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29 May 2024

Heineken's Patrick Zinga on data-driven marketing and life-centric segmentation

Heineken's Patrick Zinga on data-driven marketing and life-centric segmentation

Patrick Zinga, with 14 years of experience in advertising and marketing, shares insights from his journey from data analytics to leading Heineken's digital activation team. Learn about his strategies for leveraging data, enhancing consumer experiences, and adapting to evolving marketing trends.


Patrick's career journey and advice

Tell us about your career so far and the essential turning points that got you where you are today.

My name is Patrick Zinga, and I have 14 years of experience in advertising and marketing. I began my career in data analytics at Mindshare, part of Group M, working on Unilever. I transitioned into digital activation, focusing on digital display and later programmatic activation, social, and influencer marketing.

After a decade in ad agencies, I moved into consultancy roles before taking on my current in-house position at Heineken. Here, I manage the digital activation team across search, social, performance marketing, influencer, and programmatic activation. I also oversee Martech solutions, first-party data acquisition, and enhancing consumer experiences to drive brand love.

Curiosity has been a key driver in my career. My background in data analytics has been invaluable, as understanding data is crucial to understanding people and human behavior. This anthropological interest in human behavior keeps me continuously curious and engaged in my work.

Looking back at your career, what advice would you give your 20-year-old self?

The first thing would be to spend less and save more (laughs)! And then from a career perspective, I've been fortunate to have the right opportunities come my way at the right times. I would advise my younger self to always follow their intuition and leave a job when they are happy and comfortable, as this is the best time to move on without burning bridges. Additionally, it's crucial to always be learning and developing. Also, be more selfish about setting time aside for personal and professional growth. Finally, always aim to leave workplaces on good terms to maintain positive relationships and future opportunities.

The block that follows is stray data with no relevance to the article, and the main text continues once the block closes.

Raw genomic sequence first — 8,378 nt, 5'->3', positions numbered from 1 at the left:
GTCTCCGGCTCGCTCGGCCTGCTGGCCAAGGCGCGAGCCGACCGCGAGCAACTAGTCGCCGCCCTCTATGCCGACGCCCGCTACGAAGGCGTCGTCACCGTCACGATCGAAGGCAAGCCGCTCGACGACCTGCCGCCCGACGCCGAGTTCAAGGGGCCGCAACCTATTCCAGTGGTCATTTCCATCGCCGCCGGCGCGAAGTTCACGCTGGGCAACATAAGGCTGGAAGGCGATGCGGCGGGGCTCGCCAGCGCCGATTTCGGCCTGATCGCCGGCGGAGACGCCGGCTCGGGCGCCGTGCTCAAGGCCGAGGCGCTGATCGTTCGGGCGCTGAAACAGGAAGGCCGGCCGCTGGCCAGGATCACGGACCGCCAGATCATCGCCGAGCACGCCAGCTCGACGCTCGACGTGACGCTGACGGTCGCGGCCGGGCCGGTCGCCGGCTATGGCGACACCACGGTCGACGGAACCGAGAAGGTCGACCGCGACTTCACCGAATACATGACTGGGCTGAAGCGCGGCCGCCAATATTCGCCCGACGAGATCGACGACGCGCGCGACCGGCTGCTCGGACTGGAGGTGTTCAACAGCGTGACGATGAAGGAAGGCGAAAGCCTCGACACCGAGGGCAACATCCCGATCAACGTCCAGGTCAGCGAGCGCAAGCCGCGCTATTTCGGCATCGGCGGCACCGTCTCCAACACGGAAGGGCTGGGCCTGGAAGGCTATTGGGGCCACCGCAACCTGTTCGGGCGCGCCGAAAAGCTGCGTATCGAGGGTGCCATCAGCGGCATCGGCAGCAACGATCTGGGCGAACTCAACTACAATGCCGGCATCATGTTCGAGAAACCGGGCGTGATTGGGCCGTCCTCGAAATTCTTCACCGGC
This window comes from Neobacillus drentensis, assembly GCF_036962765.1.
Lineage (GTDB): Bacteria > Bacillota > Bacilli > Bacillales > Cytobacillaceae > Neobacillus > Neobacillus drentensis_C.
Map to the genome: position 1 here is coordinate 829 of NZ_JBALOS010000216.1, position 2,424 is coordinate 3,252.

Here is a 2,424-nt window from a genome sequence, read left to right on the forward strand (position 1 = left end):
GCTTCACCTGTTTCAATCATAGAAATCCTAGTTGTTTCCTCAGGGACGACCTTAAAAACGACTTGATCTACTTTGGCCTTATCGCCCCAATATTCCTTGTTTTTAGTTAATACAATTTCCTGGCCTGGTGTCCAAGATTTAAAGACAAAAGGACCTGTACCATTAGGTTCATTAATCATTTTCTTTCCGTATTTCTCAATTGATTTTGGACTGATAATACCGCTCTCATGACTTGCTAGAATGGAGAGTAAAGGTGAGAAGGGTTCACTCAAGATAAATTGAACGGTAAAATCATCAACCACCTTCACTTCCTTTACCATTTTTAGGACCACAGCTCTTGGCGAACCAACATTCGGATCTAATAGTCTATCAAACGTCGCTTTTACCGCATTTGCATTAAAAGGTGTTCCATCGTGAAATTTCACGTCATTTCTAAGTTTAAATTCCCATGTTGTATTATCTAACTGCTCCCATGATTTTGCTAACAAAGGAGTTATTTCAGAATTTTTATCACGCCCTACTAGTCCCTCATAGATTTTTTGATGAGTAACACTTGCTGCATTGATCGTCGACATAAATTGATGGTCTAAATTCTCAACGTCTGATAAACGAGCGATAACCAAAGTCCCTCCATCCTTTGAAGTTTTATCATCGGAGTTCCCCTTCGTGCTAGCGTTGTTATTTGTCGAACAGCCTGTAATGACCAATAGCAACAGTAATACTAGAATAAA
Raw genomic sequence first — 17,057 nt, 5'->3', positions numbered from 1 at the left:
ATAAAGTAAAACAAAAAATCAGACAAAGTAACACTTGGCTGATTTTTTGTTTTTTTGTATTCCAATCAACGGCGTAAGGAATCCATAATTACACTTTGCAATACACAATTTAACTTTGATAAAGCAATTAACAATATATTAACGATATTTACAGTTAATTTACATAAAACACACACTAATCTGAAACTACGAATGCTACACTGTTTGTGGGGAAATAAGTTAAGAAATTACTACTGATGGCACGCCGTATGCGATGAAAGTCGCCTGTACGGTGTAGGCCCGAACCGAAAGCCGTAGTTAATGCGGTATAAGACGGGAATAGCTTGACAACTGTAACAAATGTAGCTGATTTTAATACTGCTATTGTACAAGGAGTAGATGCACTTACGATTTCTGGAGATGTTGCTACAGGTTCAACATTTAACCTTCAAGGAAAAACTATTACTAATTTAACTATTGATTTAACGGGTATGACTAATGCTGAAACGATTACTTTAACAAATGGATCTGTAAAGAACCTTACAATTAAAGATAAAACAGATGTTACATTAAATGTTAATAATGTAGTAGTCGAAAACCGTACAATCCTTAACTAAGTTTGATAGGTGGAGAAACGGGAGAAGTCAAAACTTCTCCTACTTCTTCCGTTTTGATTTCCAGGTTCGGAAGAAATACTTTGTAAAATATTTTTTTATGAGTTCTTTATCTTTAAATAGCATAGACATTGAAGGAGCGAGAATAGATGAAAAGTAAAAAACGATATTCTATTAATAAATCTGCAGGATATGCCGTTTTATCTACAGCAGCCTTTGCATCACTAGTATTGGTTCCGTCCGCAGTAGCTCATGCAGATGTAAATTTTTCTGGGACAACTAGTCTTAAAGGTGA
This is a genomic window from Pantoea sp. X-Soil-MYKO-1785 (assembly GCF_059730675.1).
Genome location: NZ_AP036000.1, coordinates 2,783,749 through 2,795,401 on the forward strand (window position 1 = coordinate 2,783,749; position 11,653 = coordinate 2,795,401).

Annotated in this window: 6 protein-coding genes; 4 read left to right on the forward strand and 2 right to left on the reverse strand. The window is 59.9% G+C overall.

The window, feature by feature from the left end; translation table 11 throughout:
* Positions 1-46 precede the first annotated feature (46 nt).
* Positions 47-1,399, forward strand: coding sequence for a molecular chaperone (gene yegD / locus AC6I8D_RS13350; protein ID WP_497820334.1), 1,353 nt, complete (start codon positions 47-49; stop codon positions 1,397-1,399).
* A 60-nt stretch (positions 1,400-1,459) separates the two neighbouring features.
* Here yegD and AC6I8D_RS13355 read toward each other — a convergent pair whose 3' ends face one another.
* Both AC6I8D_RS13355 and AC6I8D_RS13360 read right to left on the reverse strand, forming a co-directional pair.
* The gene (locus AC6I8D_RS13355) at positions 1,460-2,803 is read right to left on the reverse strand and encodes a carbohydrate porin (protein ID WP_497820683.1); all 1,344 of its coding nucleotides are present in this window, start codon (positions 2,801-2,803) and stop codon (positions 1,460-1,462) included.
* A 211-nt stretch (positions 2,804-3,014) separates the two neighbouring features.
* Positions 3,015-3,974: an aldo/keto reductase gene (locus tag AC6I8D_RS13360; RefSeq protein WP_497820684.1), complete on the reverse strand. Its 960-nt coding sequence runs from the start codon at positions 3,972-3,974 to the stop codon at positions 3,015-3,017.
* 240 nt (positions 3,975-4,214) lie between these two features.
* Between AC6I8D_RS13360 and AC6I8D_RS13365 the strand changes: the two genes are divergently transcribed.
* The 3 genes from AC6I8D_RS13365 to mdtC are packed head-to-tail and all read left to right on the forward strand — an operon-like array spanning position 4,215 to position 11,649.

Patrick's session at Technology for Marketing

Could you tell us more about your session at Technology for Marketing titled "Putting Data at the Heart of your Marketing Activation: Understanding Changing Consumer Landscapes"?

In my session, I'll discuss the essential role of data in digital marketing. You can't effectively activate marketing strategies without data-driven insights into audience behaviours. I'll share my journey from merely presenting data to extracting actionable insights. Attendees will learn to interpret large datasets and gain a competitive edge by understanding their audiences better. Come with curiosity and an open mind to discover new ways to leverage data in your marketing efforts.

Don't miss out on Patrick's session at Technology for Marketing 2024!



Data-driven marketing, life-centric segmentation and emerging trends

Could you elaborate on the types of data that are most important when studying evolving consumer behaviours, especially when transitioning from traditional demographics to life-centric segmentation?

When studying evolving consumer behaviours, having a diverse range of data is crucial. Behavioural data, online consumption data, and other types all offer valuable insights. Partnerships are vital in this data-driven world, as they provide the breadth and depth of data needed to understand consumer behaviour comprehensively.

The most critical type of data for understanding consumer behaviour is consumption data. It's essential to understand the behaviours of those already consuming within your category, not just your specific product. This involves analysing why people don't purchase your product, why they choose competitors, and what barriers exist. By understanding these factors, you can improve the consumer experience and address the functional needs of your product compared to competitors.